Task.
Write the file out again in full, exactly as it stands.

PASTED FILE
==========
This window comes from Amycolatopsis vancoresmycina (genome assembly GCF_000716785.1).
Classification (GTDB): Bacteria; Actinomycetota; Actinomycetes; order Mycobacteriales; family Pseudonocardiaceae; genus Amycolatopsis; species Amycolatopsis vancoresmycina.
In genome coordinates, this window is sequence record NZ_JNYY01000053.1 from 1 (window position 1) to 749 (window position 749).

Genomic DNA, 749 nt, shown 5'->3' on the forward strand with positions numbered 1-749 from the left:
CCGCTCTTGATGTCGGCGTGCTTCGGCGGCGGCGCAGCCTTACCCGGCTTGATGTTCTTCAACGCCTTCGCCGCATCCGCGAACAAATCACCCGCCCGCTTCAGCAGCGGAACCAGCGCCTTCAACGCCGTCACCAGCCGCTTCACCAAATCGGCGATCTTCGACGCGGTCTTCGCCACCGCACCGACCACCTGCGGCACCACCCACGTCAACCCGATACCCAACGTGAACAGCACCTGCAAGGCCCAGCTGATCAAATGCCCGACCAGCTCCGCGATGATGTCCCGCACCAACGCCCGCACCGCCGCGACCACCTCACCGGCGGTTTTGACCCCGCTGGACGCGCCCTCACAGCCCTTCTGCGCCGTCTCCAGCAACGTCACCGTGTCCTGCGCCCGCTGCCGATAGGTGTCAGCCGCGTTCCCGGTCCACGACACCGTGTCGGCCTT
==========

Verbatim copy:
This window comes from Amycolatopsis vancoresmycina (genome assembly GCF_000716785.1).
Classification (GTDB): Bacteria; Actinomycetota; Actinomycetes; order Mycobacteriales; family Pseudonocardiaceae; genus Amycolatopsis; species Amycolatopsis vancoresmycina.
In genome coordinates, this window is sequence record NZ_JNYY01000053.1 from 1 (window position 1) to 749 (window position 749).

Genomic DNA, 749 nt, shown 5'->3' on the forward strand with positions numbered 1-749 from the left:
CCGCTCTTGATGTCGGCGTGCTTCGGCGGCGGCGCAGCCTTACCCGGCTTGATGTTCTTCAACGCCTTCGCCGCATCCGCGAACAAATCACCCGCCCGCTTCAGCAGCGGAACCAGCGCCTTCAACGCCGTCACCAGCCGCTTCACCAAATCGGCGATCTTCGACGCGGTCTTCGCCACCGCACCGACCACCTGCGGCACCACCCACGTCAACCCGATACCCAACGTGAACAGCACCTGCAAGGCCCAGCTGATCAAATGCCCGACCAGCTCCGCGATGATGTCCCGCACCAACGCCCGCACCGCCGCGACCACCTCACCGGCGGTTTTGACCCCGCTGGACGCGCCCTCACAGCCCTTCTGCGCCGTCTCCAGCAACGTCACCGTGTCCTGCGCCCGCTGCCGATAGGTGTCAGCCGCGTTCCCGGTCCACGACACCGTGTCGGCCTT